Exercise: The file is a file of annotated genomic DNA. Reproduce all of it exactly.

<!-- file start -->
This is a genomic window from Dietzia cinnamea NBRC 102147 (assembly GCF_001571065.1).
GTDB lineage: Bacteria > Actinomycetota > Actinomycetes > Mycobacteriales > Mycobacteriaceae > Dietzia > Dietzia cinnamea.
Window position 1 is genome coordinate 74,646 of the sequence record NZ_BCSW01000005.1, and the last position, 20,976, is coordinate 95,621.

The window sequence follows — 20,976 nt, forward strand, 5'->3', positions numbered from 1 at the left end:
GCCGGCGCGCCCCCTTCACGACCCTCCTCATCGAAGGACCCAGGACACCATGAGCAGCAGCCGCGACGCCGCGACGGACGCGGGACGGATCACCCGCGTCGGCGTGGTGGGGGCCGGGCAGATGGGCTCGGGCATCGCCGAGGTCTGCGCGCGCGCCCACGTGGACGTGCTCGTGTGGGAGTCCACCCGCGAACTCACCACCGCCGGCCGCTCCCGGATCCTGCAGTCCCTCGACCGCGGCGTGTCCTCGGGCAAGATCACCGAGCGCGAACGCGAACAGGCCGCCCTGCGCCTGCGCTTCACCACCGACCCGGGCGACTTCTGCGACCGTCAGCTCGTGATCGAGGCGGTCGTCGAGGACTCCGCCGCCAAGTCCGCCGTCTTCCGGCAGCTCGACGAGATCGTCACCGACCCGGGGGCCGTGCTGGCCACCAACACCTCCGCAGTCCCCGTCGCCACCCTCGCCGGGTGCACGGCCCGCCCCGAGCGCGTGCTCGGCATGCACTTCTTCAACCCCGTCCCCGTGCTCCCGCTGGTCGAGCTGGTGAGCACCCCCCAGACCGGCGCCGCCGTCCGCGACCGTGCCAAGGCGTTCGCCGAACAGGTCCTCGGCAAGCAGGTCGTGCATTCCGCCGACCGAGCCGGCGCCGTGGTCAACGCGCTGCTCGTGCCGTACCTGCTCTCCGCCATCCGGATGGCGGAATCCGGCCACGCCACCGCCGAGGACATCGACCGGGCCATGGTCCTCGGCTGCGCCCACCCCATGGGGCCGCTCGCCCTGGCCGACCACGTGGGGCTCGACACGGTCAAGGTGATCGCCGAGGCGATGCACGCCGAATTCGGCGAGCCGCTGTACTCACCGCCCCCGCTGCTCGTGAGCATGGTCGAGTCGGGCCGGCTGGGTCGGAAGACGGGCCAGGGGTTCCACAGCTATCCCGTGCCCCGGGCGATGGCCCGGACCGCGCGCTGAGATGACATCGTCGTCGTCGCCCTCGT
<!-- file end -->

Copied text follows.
This is a genomic window from Dietzia cinnamea NBRC 102147 (assembly GCF_001571065.1).
GTDB lineage: Bacteria > Actinomycetota > Actinomycetes > Mycobacteriales > Mycobacteriaceae > Dietzia > Dietzia cinnamea.
Window position 1 is genome coordinate 74,646 of the sequence record NZ_BCSW01000005.1, and the last position, 20,976, is coordinate 95,621.

The window sequence follows — 20,976 nt, forward strand, 5'->3', positions numbered from 1 at the left end:
GCCGGCGCGCCCCCTTCACGACCCTCCTCATCGAAGGACCCAGGACACCATGAGCAGCAGCCGCGACGCCGCGACGGACGCGGGACGGATCACCCGCGTCGGCGTGGTGGGGGCCGGGCAGATGGGCTCGGGCATCGCCGAGGTCTGCGCGCGCGCCCACGTGGACGTGCTCGTGTGGGAGTCCACCCGCGAACTCACCACCGCCGGCCGCTCCCGGATCCTGCAGTCCCTCGACCGCGGCGTGTCCTCGGGCAAGATCACCGAGCGCGAACGCGAACAGGCCGCCCTGCGCCTGCGCTTCACCACCGACCCGGGCGACTTCTGCGACCGTCAGCTCGTGATCGAGGCGGTCGTCGAGGACTCCGCCGCCAAGTCCGCCGTCTTCCGGCAGCTCGACGAGATCGTCACCGACCCGGGGGCCGTGCTGGCCACCAACACCTCCGCAGTCCCCGTCGCCACCCTCGCCGGGTGCACGGCCCGCCCCGAGCGCGTGCTCGGCATGCACTTCTTCAACCCCGTCCCCGTGCTCCCGCTGGTCGAGCTGGTGAGCACCCCCCAGACCGGCGCCGCCGTCCGCGACCGTGCCAAGGCGTTCGCCGAACAGGTCCTCGGCAAGCAGGTCGTGCATTCCGCCGACCGAGCCGGCGCCGTGGTCAACGCGCTGCTCGTGCCGTACCTGCTCTCCGCCATCCGGATGGCGGAATCCGGCCACGCCACCGCCGAGGACATCGACCGGGCCATGGTCCTCGGCTGCGCCCACCCCATGGGGCCGCTCGCCCTGGCCGACCACGTGGGGCTCGACACGGTCAAGGTGATCGCCGAGGCGATGCACGCCGAATTCGGCGAGCCGCTGTACTCACCGCCCCCGCTGCTCGTGAGCATGGTCGAGTCGGGCCGGCTGGGTCGGAAGACGGGCCAGGGGTTCCACAGCTATCCCGTGCCCCGGGCGATGGCCCGGACCGCGCGCTGAGATGACATCGTCGTCGTCGCCCTCGT